What might end up being the big question mark though would be this: if Farpoint and this peripheral sell well enough, what other specialized controllers should we expect to see? Ideally, the answer to that would be “none”, because I think there’s a tipping point; maybe this general purpose “gun” controller is a natural fit for a hobby where virtual shooting rampages are prevalent and acceptable, but once we start down a path of Power Glove 2.0 we’ll just be re-treading the paths that lead to dead ends in the past.
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Stellaris is a 4x Game of Unusual Size (4GoUS — F’go-us?) and like a lot of 4x games, no scenario is ever over quickly. I firmly believe that short of treating utter defeat as the first item on your to-do list, a single game will last for several hours whether you like it or not. Considering the point and the attraction of 4x games is the strategy of expansion and neighborly relations, you’d better like it.
Willfulness aside, it is possible to back yourself into a corner where the game becomes painfully difficult to the point where you might wonder if you’re looking down the barrel of an embarrassing defeat. For me, 4x games tend to devolve into an arms race where my neighbors know all the right levers to pull to get ahead, while I’m hanging out in my backyard tossing the football around without a care in the universe. That leads to people showing up on my doorstep with armaments that I can’t hope to defend against, and I inevitably end up losing.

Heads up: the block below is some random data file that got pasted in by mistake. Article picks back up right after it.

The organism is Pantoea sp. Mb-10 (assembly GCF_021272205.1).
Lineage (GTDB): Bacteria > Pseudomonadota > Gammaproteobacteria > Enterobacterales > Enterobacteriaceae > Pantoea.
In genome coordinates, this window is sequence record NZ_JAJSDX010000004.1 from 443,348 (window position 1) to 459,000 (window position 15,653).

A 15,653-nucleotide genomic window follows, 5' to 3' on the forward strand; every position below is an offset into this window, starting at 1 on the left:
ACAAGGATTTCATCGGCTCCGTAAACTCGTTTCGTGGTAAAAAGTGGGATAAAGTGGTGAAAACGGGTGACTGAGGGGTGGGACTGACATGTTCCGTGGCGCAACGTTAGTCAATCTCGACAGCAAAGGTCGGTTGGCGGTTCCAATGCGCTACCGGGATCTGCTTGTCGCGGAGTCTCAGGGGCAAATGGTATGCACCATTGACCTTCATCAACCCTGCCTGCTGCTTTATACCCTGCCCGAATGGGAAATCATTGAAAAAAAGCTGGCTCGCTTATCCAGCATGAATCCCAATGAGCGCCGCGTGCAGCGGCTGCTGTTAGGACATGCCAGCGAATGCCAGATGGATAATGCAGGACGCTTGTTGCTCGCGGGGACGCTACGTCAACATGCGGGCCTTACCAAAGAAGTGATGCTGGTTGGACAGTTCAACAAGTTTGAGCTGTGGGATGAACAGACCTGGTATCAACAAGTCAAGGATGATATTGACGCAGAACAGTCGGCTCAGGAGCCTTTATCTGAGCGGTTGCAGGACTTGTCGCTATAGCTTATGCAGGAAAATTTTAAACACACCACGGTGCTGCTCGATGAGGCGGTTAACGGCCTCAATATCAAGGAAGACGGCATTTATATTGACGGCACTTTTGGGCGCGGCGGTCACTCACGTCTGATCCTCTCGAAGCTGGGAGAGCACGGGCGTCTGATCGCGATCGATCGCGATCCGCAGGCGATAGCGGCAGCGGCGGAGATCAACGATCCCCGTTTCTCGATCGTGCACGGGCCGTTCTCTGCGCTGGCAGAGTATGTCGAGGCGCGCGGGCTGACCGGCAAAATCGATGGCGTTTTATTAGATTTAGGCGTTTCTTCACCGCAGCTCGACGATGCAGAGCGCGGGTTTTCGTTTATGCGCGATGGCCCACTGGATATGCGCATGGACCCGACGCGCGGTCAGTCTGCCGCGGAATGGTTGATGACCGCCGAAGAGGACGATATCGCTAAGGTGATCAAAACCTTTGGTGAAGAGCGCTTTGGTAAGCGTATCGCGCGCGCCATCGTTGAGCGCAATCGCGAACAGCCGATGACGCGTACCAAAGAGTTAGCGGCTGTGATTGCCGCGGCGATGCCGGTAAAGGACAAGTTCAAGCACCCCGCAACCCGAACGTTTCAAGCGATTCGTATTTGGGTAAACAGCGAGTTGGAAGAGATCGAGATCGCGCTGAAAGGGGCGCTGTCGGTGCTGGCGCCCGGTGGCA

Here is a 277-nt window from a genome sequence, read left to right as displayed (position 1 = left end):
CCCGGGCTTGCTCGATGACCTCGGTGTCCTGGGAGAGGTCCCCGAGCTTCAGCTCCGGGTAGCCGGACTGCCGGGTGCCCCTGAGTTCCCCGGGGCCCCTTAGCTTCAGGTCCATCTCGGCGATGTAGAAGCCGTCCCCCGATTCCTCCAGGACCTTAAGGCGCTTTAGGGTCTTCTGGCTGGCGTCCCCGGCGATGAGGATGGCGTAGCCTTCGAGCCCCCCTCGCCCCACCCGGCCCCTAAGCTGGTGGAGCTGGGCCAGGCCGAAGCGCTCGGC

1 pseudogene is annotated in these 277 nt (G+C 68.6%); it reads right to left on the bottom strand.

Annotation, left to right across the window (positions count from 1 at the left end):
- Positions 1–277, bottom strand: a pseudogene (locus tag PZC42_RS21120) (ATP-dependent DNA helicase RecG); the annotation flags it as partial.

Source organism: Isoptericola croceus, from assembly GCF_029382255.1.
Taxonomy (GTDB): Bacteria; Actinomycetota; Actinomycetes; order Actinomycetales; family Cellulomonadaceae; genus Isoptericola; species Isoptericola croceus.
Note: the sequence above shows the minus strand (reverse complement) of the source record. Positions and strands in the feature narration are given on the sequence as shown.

Playing Stellaris last night I found myself behind the 8-ball in terms of resources. My energy budget was at 0 or occasionally in the red. Suddenly, my food supply tanked and we were living off rations. I had more than enough minerals, and while I wasn’t gaining influence, I wasn’t using it either. What all this means is that I had the minerals necessary to expand — to build ships and outposts and such — but I didn’t have the maintenance currency — energy — to keep it all running. That meant I was holding off on doing much of anything. Occasionally I’d get brave and would send construction crews out to other solar systems to construct outposts and mining platforms where I could score some additional energy income, but it was a balancing act: everything I built required upkeep, so I had to do ugh-math to ensure my projects would net more e-credit than they would cost.